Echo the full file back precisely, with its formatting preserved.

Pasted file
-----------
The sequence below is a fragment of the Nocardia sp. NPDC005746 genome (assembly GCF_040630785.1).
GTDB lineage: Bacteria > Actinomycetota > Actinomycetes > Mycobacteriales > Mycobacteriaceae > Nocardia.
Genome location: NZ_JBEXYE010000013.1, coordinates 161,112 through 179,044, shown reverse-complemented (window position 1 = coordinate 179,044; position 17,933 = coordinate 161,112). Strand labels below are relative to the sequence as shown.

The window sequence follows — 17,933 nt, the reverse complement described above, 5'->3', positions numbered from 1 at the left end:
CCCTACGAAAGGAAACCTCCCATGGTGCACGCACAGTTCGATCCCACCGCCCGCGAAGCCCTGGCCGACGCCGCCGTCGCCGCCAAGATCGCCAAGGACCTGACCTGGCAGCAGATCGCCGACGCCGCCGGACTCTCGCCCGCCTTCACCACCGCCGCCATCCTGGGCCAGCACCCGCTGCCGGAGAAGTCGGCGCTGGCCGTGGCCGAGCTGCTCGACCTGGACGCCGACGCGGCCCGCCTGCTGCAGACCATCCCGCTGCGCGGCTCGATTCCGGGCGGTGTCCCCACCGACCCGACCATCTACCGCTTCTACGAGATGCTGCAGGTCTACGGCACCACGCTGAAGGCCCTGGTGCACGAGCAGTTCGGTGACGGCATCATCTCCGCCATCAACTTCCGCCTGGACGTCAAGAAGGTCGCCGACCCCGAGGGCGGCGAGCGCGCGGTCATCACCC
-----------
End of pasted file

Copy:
The sequence below is a fragment of the Nocardia sp. NPDC005746 genome (assembly GCF_040630785.1).
GTDB lineage: Bacteria > Actinomycetota > Actinomycetes > Mycobacteriales > Mycobacteriaceae > Nocardia.
Genome location: NZ_JBEXYE010000013.1, coordinates 161,112 through 179,044, shown reverse-complemented (window position 1 = coordinate 179,044; position 17,933 = coordinate 161,112). Strand labels below are relative to the sequence as shown.

The window sequence follows — 17,933 nt, the reverse complement described above, 5'->3', positions numbered from 1 at the left end:
CCCTACGAAAGGAAACCTCCCATGGTGCACGCACAGTTCGATCCCACCGCCCGCGAAGCCCTGGCCGACGCCGCCGTCGCCGCCAAGATCGCCAAGGACCTGACCTGGCAGCAGATCGCCGACGCCGCCGGACTCTCGCCCGCCTTCACCACCGCCGCCATCCTGGGCCAGCACCCGCTGCCGGAGAAGTCGGCGCTGGCCGTGGCCGAGCTGCTCGACCTGGACGCCGACGCGGCCCGCCTGCTGCAGACCATCCCGCTGCGCGGCTCGATTCCGGGCGGTGTCCCCACCGACCCGACCATCTACCGCTTCTACGAGATGCTGCAGGTCTACGGCACCACGCTGAAGGCCCTGGTGCACGAGCAGTTCGGTGACGGCATCATCTCCGCCATCAACTTCCGCCTGGACGTCAAGAAGGTCGCCGACCCCGAGGGCGGCGAGCGCGCGGTCATCACCC